Cut Carbs, Lose Weight: DIRECT Study Results
It’s the perennial diet dilemma: What diet is best for weight loss?
This debate has flared for decades, fueled most recently by anecdotal, though plentiful, claims of outsized successes with low-carbohydrate diets like the Atkins’ program and the South Beach Diet
A new Israeli study, dubbed the Dietary Intervention Randomized Controlled Trial (DIRECT) Trial, performed by Drs. Iris Shai and colleagues, has shown that of three different diet strategies studied, a low-carbohydrate diet was most successful at achieving weight loss.
In this newest of studies comparing the various strategies, 322 participants followed one of three diets over two year period. Compared head-to-head, the (mean) weight loss in each group was:
• 2.9 kg (6.4 lbs) for the low-fat group
• 4.4 kg (9.7 lbs) for the Mediterranean-diet group
• 4.7 kg (10.3 lbs) for the low-carbohydrate group
(Average age 52 years at start; average body-mass index, or BMI, 31.)
The conclusion was that the low-carb diet performed the best, with 60% greater weight loss, with the Mediterranean diet a close second.
The low-fat diet was based on American Heart Association advice, with 30% of calories from fat (10% from saturated fat) and food choices weighted towards low-fat grains, vegetables, fruits, and legumes and limited additional fats, sweets, and high-fat snacks; calorie intake of 1500 kcal per day for women and 1800 kcal per day for men was encouraged.
The Mediterranean diet was a moderate-fat diet rich in vegetables, with reduced red meat, and poultry and fish replacing beef and lamb. Total calories from fat of 35% per day or less was the goal, with most fat calories from olive oil and a handful of nuts. Like the low-fat program, calories were limited to 1500 kcal per day for women, 1800 kcal per day for men.
The low-carbohydrate diet was patterned after the popular Atkins’ program, with 8% of participants achieving the ketosis that Dr. Atkins’ advocated as evidence that a fat-burning metabolism was activated, rather than sugar-burning as fuel. For the 2-month “induction phase,” 20 grams of carbohydrates per day was set as the goal, followed by 120 grams per day once the weight goal was achieved. Unlike the other two diets, calories, protein and fat were unlimited.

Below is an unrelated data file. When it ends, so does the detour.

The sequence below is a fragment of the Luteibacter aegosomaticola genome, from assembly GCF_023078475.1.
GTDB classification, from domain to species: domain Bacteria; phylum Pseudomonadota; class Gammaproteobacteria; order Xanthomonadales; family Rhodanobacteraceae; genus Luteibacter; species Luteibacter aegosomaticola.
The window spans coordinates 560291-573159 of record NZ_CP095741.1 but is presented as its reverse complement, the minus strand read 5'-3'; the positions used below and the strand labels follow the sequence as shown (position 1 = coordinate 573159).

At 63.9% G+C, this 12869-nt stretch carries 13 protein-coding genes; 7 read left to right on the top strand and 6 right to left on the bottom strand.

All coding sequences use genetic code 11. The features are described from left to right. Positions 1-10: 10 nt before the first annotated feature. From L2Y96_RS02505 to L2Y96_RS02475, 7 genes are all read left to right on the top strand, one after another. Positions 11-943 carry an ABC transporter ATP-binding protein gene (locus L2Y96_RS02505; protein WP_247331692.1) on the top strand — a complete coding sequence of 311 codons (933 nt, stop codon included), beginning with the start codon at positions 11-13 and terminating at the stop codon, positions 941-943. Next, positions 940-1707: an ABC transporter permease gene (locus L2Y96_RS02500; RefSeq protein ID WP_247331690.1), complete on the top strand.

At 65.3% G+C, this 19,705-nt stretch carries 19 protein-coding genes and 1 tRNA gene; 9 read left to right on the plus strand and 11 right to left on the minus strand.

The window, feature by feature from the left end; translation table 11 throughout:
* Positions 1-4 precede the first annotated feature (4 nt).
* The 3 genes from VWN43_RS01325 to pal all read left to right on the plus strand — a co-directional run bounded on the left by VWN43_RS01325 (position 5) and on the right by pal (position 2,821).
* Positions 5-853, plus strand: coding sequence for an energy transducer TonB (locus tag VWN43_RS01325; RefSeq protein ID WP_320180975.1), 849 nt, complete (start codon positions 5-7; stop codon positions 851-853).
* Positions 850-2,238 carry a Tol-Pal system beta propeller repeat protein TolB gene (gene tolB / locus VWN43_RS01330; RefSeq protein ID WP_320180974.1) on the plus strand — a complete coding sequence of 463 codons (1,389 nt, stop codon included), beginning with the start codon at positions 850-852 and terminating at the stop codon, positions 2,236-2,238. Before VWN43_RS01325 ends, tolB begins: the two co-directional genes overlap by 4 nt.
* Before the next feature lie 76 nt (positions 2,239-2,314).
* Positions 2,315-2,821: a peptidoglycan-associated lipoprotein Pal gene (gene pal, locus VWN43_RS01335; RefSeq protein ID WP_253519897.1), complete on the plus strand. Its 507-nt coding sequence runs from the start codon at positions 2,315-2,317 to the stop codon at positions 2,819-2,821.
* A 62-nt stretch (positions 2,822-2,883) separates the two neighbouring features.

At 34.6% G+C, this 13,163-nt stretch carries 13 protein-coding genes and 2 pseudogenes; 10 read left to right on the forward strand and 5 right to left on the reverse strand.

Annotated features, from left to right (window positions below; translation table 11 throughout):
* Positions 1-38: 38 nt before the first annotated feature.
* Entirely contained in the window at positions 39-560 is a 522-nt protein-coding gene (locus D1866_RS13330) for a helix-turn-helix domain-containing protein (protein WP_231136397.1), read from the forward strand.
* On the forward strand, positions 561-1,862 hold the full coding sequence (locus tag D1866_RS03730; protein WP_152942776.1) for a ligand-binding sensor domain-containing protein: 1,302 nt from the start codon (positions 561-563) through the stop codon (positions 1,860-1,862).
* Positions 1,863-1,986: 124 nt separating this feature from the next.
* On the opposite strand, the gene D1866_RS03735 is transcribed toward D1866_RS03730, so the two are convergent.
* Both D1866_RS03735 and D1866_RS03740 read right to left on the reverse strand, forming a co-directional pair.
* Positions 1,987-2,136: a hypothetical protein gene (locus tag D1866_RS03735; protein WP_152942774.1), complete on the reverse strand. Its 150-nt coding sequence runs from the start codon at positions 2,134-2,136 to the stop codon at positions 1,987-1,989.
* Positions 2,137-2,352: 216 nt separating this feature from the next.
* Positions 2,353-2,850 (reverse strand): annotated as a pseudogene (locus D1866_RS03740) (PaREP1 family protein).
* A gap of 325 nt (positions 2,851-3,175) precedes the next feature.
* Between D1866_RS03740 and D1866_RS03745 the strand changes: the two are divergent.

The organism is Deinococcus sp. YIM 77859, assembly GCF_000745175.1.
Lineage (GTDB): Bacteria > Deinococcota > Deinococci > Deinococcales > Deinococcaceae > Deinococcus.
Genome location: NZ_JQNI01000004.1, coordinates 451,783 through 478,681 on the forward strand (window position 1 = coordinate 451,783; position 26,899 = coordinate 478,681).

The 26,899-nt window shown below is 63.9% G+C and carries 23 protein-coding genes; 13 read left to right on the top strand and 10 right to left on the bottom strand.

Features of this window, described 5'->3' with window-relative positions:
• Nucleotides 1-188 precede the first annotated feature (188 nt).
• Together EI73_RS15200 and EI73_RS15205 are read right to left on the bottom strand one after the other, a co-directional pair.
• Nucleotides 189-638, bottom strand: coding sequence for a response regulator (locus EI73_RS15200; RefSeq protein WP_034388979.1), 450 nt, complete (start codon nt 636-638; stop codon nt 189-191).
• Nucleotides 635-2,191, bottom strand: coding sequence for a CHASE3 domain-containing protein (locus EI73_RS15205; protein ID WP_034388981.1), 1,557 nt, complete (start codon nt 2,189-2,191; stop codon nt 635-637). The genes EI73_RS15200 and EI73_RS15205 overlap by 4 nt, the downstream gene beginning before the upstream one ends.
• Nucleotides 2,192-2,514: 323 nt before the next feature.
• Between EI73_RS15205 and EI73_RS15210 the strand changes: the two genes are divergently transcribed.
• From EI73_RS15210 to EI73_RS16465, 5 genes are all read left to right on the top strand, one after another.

The low-carbohydrate diet exerted the greatest change in cholesterol, or lipid, panels: increased HDL 8.4 mg/dl vs. 6.3 mg/dl on low-fat; the triglyceride response was the most dramatic, with a reduction of 23.7 mg/dl vs. 3.7 mg/dl on low-fat. Interestingly, the LDL cholesterol-reducing effect of all three diets was modest, with the most reduction achieved by the Mediteranean diet.
The inflammatory measure, C-reactive protein (CRP), was reduced most effectively by the low-carb and Mediterranean diets, least by the low-fat diet. HbA1c, a measure of long-term blood sugar, dropped significantly more on the low-carb diet.
Is weight loss the same as gaining health?
Now, weight loss is not necessarily the same as reducing risk for heart disease, diabetes, or other illnesses.
However, it’s darn close.
While no program of prevention should be based on weight loss alone, excess weight has grown to be such an enormous problem nationwide that, by itself, has been related to numerous conditions, it is still of value to know what method is most likely to yield success in this important aspect of health. Judging by the results of this study, when added to the existing several studies asking similar questions, it appears that we should be seriously considering low-carb and/or Mediterranean approaches to most effectively lose weight, as well as derive the maximum triglyceride-reducing, inflammation-reducing, and diabetes-preventing effects.
Are the data sufficient for “official” organizations like the American Heart Association or American Diabetes Association to sit up and take notice? Will they begin to modify the diets they’ve advised for the last 10 years?
They will likely notice. It may even trigger some interesting internal conversations on just how to diplomatically change course, after advocating low-fat diets for all this time.
My feeling is that the longer they wait the more wrong they will appear. In my view, sufficient data are now available, made more confident by this very cleanly-performed study. Take a look around you, and it is clear that a major change in the course of the nationwide diet conversation needs to occur. The low-fat concept for many of us has long been dead, having witnessed countless instances of enormous weight gain, pre-diabetes, diabetes and other health complications of people on presumably healthy low-fat diets.
Sure, the major food manufacturers will have to scramble to accommodate replacing all those low-fat products that may rot on the shelves in future. But Americans will very likely benefit with better health─less heart disease, less cancer, less diabetes.
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